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Recognizing Menstrual Hygiene Day 

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Screen Shot 2023 05 31 at 8.35.49 AM Recognizing Menstrual Hygiene Day 

Sunday, May 28, was Menstrual Hygiene Day. The purpose of this global day of action is to raise awareness about menstruation and barriers to menstrual products and education. In doing so, Menstrual Hygiene Day helps to break the taboo and stigma of menstruation.

This is more important than ever. After all, approximately half the population menstruates for about 40 years of their lives. And stigma and lack of services abound. Take a look at these facts from just the United States:

  • Almost 17 million people who menstruate live in poverty and are unable to afford menstrual products. In fact, half of them have to choose between food or menstrual products
  • Taxes on menstrual products ranged from 4.7 percent to 10 percent in 2019.

All of these inequalities contribute to period poverty, which is a public health crisis. In fact, one in five girls in the United States misses school due to insufficient menstrual products. Additionally, menstrual products may be ineligible for purchase on food stamps or SNAP benefits. That means that people may supplement such products with paper towels, rags or reuse pads — increasing their risk of infections, skin irritation and vaginal itching.

The stigma surrounding menstruation is prevalent. Referring to menstruation as “that time of the month,” “the monthly curse” or “Aunt Flo,” we are socialized into believing that menstruation is something shameful that should be hidden. This can be attributed to religion, since major religions across the world have texts and rituals that dictate what women can and cannot do when they menstruate. One example is from Leviticus 15:18-33, which says: “Every bed whereon she lieth all the days of her issue shall be unto her as the bed of her separation: and whatsoever she sitteth upon shall be unclean, as the uncleanness of her separation. And whosoever toucheth those things shall be unclean, and shall wash his clothes, and bathe himself in water, and be unclean until the evening.” Essentially, women are seen as unclean until they are purified by a priest or a rabbi on the eighth day of menstruation.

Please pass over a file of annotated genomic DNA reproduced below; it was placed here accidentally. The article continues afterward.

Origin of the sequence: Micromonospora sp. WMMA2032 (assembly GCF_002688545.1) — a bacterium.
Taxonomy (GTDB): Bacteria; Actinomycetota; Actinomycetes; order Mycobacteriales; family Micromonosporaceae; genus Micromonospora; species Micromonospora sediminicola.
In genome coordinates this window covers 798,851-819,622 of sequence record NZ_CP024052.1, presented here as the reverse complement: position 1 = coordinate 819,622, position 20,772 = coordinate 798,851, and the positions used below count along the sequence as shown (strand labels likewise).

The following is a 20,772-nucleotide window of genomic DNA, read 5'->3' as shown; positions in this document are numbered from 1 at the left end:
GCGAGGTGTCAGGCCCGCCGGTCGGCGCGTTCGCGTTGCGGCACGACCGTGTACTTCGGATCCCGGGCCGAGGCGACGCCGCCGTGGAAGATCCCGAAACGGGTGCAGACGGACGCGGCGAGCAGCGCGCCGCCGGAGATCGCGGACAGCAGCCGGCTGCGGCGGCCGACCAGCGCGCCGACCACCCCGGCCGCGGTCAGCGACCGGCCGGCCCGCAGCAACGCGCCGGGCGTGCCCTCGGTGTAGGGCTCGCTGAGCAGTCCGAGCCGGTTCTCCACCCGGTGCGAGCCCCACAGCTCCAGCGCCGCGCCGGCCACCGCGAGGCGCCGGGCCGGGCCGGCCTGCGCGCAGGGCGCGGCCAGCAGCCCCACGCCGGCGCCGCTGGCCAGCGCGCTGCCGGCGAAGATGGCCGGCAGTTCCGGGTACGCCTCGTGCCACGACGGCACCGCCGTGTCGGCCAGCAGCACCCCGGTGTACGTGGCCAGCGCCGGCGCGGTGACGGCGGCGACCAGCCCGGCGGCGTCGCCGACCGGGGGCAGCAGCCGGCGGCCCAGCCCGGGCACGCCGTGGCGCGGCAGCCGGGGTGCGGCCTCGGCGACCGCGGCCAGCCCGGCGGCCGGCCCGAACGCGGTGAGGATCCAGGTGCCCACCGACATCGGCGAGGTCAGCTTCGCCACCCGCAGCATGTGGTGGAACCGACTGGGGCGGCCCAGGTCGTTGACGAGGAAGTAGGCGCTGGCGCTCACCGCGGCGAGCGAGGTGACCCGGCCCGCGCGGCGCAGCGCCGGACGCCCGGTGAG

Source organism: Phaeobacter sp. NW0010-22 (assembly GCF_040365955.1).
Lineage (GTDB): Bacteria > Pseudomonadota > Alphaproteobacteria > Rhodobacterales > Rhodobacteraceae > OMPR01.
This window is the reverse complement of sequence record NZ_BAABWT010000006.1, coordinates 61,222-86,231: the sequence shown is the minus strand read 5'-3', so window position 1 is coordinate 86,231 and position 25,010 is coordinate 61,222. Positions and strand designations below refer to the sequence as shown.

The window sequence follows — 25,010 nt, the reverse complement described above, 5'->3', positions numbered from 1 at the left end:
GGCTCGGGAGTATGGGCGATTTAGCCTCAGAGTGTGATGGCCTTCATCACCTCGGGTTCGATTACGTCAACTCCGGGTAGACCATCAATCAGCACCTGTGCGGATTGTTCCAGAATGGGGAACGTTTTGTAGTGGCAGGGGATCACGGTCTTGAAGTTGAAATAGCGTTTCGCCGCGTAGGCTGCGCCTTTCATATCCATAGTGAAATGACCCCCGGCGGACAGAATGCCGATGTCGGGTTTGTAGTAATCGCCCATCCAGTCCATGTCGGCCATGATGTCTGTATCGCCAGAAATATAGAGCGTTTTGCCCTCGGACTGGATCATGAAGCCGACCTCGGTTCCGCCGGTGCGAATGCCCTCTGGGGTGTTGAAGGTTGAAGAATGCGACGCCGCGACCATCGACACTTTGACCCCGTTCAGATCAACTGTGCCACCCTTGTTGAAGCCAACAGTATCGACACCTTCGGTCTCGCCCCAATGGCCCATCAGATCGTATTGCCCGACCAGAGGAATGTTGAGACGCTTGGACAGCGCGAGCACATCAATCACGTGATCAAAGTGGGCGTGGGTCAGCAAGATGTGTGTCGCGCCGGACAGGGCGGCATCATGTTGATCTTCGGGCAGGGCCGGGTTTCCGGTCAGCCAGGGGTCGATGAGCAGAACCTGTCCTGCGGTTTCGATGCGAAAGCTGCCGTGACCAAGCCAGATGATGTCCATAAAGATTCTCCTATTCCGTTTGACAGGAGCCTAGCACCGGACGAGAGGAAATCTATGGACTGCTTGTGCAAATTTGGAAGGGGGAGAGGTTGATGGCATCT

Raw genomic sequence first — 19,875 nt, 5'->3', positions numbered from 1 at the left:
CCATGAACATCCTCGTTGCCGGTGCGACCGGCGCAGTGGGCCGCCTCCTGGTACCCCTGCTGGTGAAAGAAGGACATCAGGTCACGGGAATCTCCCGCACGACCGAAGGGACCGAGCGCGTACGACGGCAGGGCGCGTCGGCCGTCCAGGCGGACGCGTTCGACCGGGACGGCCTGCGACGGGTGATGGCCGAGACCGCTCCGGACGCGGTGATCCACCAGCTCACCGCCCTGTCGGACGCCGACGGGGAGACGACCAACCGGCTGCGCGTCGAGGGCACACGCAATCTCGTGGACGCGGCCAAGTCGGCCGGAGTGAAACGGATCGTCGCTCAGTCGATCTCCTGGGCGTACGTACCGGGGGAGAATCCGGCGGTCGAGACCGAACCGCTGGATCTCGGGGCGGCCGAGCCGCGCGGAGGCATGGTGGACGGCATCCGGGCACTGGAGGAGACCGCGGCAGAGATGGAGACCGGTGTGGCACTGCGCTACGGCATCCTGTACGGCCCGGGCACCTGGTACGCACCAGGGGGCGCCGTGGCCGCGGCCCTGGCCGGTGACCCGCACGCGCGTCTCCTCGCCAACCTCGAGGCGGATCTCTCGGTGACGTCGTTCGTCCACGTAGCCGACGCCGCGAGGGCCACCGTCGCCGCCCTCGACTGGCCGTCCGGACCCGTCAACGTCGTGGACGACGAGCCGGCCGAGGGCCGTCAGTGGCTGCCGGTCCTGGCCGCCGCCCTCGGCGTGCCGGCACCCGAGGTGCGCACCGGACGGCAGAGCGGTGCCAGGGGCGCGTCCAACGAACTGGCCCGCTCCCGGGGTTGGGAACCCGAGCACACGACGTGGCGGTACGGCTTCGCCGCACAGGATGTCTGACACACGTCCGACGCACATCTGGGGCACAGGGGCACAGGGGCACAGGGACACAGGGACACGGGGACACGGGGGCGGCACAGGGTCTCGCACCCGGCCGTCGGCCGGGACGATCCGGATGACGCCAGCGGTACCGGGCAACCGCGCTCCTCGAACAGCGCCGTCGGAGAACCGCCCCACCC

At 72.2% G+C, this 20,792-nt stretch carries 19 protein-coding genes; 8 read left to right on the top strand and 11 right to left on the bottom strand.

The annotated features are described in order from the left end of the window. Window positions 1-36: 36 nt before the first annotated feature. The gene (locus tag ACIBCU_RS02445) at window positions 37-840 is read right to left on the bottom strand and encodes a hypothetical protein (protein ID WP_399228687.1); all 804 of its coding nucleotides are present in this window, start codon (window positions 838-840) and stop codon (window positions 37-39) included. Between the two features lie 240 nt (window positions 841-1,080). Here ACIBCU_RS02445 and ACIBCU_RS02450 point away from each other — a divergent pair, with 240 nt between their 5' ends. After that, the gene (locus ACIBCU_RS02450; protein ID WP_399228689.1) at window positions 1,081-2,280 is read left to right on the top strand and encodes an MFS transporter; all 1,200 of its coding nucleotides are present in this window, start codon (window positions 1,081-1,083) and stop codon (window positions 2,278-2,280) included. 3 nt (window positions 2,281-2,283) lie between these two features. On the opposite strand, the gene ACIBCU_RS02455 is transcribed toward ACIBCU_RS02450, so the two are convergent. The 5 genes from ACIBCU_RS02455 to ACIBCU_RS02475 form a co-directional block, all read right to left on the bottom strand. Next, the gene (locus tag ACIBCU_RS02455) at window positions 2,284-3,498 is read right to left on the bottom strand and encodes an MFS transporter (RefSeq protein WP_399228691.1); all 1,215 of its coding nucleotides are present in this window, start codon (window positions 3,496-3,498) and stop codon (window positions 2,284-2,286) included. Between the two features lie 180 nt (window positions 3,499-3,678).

We are also seeing this stigmatization in legislation across the United States. Shockingly, Florida now bans some girls from talking about their periods in elementary schools. The bill’s sponsor, state Rep. Stan McClain, outrageously affirmed that girls who start their period in fourth or fifth grade would be forbidden from speaking about it in public schools.

Earlier this year, the Florida High School Athletic Association intended to include mandatory questions about a student’s menstrual history and cycles, such as when they first had a menstrual period and how many periods that they have had in the last 12 months. This would have been problematic on many levels. It may have been used to prosecute teens who have had abortions or to stigmatize transgender students. And this is in addition to the fact that menstrual cycles vary for every person, especially teens, and filling out a form declaring one’s menstrual status is a violation of privacy.

Thankfully, legislation has been introduced that would repeal the taxes on menstrual products. Currently 23 states and Washington, D.C., have exempted period products from taxation. And representatives in South Carolina and Texas are acting to remove taxes. The city of Boulder, Colo., eliminated taxes on menstrual products in January. However, at least half of the states still tax period products at the standard rate. This includes Freedom From Religion Foundation’s home state of Wisconsin. You can see how your state fares here.

While the recent tax removal measures are moving in the right direction, there is still much to do. Reducing stigma is very important, especially during the ongoing reproductive health crisis. As secular voices, we have a unique opportunity to destigmatize menstrual health and support comprehensive reproductive health care for all. Learn more about how you can get involved at the Menstrual Hygiene Day website.

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